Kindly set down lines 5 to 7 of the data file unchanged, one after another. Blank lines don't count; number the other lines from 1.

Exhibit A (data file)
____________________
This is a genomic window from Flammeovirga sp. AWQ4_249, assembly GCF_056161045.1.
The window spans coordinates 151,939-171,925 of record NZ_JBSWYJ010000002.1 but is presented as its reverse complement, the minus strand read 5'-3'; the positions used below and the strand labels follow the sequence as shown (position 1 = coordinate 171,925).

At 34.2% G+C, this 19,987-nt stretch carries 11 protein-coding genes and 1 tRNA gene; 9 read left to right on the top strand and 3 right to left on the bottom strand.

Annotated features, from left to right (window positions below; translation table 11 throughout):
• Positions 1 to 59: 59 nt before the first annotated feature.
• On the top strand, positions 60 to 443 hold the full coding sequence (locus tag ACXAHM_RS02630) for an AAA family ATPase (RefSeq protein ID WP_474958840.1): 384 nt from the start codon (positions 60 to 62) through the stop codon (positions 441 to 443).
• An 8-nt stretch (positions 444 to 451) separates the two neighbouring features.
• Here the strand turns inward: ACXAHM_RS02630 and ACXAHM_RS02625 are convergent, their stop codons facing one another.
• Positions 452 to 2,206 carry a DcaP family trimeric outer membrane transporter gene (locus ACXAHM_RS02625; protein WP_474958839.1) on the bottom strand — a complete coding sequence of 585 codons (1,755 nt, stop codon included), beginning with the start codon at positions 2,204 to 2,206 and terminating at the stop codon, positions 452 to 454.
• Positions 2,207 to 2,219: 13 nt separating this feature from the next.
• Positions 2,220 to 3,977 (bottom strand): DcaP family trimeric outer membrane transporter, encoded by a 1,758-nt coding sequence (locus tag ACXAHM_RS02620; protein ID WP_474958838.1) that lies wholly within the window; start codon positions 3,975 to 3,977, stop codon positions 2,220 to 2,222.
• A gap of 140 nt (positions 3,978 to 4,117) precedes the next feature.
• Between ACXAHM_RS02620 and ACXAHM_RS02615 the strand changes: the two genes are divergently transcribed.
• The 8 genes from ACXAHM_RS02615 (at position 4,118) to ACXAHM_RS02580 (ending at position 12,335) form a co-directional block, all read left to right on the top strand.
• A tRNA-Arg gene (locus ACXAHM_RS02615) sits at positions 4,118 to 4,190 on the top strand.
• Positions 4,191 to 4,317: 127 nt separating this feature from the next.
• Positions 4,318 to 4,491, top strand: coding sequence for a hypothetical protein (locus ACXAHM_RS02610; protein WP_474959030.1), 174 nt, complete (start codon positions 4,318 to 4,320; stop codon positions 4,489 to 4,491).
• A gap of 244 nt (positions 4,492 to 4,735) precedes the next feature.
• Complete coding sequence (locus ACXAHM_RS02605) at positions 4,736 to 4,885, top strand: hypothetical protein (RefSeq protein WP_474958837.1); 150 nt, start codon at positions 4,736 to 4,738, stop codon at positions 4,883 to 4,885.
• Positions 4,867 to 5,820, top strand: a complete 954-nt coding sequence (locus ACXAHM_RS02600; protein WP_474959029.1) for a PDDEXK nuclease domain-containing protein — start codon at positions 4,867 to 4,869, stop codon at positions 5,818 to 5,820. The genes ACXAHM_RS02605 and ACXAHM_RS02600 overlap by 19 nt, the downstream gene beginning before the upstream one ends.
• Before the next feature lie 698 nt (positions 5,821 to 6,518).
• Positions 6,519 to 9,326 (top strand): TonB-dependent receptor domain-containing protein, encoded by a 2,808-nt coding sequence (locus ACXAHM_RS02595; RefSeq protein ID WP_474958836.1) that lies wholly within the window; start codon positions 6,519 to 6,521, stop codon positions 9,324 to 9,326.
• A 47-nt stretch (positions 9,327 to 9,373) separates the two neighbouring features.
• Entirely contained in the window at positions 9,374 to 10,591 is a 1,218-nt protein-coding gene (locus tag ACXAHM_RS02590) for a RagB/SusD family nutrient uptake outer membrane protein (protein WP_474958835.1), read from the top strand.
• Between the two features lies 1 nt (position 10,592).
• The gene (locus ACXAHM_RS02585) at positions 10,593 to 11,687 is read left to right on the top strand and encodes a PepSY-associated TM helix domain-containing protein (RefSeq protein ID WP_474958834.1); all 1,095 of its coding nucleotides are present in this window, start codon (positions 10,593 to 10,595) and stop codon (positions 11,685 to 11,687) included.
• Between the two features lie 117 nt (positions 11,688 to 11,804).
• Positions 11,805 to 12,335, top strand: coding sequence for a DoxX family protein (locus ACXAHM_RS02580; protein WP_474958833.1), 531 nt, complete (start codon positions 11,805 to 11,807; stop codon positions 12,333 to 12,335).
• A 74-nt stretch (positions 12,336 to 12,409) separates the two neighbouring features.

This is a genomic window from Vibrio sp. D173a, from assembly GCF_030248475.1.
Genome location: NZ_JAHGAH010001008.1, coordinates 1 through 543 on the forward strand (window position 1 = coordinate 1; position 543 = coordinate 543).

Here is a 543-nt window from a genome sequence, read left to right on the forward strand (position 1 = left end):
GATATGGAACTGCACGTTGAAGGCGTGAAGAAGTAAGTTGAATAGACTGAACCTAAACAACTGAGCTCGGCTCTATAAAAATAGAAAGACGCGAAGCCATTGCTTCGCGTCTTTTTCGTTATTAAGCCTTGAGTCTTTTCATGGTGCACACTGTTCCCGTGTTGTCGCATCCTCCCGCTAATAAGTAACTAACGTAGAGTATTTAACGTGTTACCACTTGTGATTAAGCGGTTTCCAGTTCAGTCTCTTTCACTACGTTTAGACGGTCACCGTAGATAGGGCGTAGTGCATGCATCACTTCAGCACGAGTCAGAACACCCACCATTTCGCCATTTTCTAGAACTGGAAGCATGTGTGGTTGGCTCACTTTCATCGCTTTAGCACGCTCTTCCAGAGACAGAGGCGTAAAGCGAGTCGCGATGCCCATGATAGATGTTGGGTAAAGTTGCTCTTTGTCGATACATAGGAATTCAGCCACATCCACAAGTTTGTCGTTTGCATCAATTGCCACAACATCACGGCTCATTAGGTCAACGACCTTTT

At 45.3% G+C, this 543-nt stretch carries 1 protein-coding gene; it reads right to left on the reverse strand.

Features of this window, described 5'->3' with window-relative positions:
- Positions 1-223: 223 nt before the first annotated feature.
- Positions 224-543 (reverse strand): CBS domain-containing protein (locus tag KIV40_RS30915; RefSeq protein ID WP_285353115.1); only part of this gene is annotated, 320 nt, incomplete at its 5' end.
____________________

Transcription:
• Positions 1 to 59: 59 nt before the first annotated feature.
• On the top strand, positions 60 to 443 hold the full coding sequence (locus tag ACXAHM_RS02630) for an AAA family ATPase (RefSeq protein ID WP_474958840.1): 384 nt from the start codon (positions 60 to 62) through the stop codon (positions 441 to 443).
• An 8-nt stretch (positions 444 to 451) separates the two neighbouring features.